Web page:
Cats are obligate carnivores, meaning that they must primarily eat meat. Cats have trouble digesting vegetables and should only be on a meat-based diet.Continue Reading
In the wild, cats eat small animals such as mice and robins, carrion from larger animals and the odd bit of grass to medicate their digestive systems. Since cats cannot digest grass, it makes them vomit up the grass and any other bad food they have recently eaten.
Many cat kibbles are heavy on carbohydrates, which promote unhealthy weight gain. Commercial wet food is a better choice, although it can also contain toxic additives or flesh from sickly animals. The best choice for your cat is meat you choose yourself, especially organ meats such as chicken gizzards and chunks of beef heart. Organ meats contain vital nutrients that are not present in skeletal meat.Learn more about Cats
Animals that only eat meat and do not supplement it with another type of food, such as vegetation, are called obligate carnivores, and examples of obligate carnivores are the various species of cats. Other animals classified as obligate carnivores include hawks, eagles, snakes, lizards, crocodiles, mink, seals and walruses.Full Answer >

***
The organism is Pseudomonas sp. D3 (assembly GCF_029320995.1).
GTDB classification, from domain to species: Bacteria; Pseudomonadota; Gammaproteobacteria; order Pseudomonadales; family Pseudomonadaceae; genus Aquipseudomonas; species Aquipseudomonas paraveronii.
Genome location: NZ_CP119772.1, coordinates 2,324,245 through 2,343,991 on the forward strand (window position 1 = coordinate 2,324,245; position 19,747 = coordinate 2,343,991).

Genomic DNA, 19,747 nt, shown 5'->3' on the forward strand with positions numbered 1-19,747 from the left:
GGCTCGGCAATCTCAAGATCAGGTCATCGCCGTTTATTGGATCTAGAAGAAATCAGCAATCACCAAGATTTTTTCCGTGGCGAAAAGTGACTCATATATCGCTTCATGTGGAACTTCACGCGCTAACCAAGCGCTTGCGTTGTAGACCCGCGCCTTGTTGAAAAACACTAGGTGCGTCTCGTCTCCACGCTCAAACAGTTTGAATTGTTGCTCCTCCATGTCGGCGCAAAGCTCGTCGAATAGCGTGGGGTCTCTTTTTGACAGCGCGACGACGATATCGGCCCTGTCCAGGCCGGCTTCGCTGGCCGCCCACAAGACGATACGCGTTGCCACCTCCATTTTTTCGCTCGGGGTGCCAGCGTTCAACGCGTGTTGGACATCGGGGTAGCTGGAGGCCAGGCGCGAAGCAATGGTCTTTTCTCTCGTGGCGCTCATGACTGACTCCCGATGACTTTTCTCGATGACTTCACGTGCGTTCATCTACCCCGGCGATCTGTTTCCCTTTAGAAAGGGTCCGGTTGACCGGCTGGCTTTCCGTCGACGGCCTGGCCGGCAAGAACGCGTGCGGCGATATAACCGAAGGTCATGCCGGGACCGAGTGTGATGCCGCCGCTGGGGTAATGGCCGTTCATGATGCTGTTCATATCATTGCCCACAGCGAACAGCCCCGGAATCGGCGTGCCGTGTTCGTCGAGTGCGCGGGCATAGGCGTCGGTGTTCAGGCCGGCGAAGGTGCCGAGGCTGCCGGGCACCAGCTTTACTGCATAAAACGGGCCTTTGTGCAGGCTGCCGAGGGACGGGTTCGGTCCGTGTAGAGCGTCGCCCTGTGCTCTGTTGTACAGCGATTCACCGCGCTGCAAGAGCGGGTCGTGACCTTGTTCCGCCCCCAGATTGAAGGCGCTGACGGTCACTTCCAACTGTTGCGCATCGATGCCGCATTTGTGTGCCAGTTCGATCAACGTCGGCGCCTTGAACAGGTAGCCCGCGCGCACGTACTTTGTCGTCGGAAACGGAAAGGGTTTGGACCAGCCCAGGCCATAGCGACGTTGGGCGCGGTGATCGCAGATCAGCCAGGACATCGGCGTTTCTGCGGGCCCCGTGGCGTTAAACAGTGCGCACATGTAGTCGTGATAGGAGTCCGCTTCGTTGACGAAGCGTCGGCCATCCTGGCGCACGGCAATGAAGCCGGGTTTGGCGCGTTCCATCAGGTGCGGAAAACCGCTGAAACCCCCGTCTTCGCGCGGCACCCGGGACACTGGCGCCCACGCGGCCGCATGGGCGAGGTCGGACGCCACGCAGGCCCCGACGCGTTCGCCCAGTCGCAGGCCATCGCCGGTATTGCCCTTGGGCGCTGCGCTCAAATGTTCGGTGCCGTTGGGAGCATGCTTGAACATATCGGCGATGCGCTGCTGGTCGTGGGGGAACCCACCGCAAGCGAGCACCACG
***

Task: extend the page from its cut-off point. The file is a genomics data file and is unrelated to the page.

Some coleus plants are toxic to cats, as well as dogs and horses. The plants contain an essential oil that can cause moderate to severe digestive problems when consumed.Full Answer >
So-called "Hemingway cats" are actually polydactyl cats, or cats with extra toes; they do not belong to a specific breed, nor are they typically bred selectively. However, polydactalism is a common abnormality, and polydactyl cats are available for adoption on The Animal Foundation website as of November 2015.Full Answer >
True jasmine, or Jasminum spp., is not poisonous to cats, but there are several plants called "jasmine" that may be toxic to cats and other animals, notes writer Jill Kokemuller. It is important to know the common name and the scientific name to find out if the plant is poisonous.Full Answer >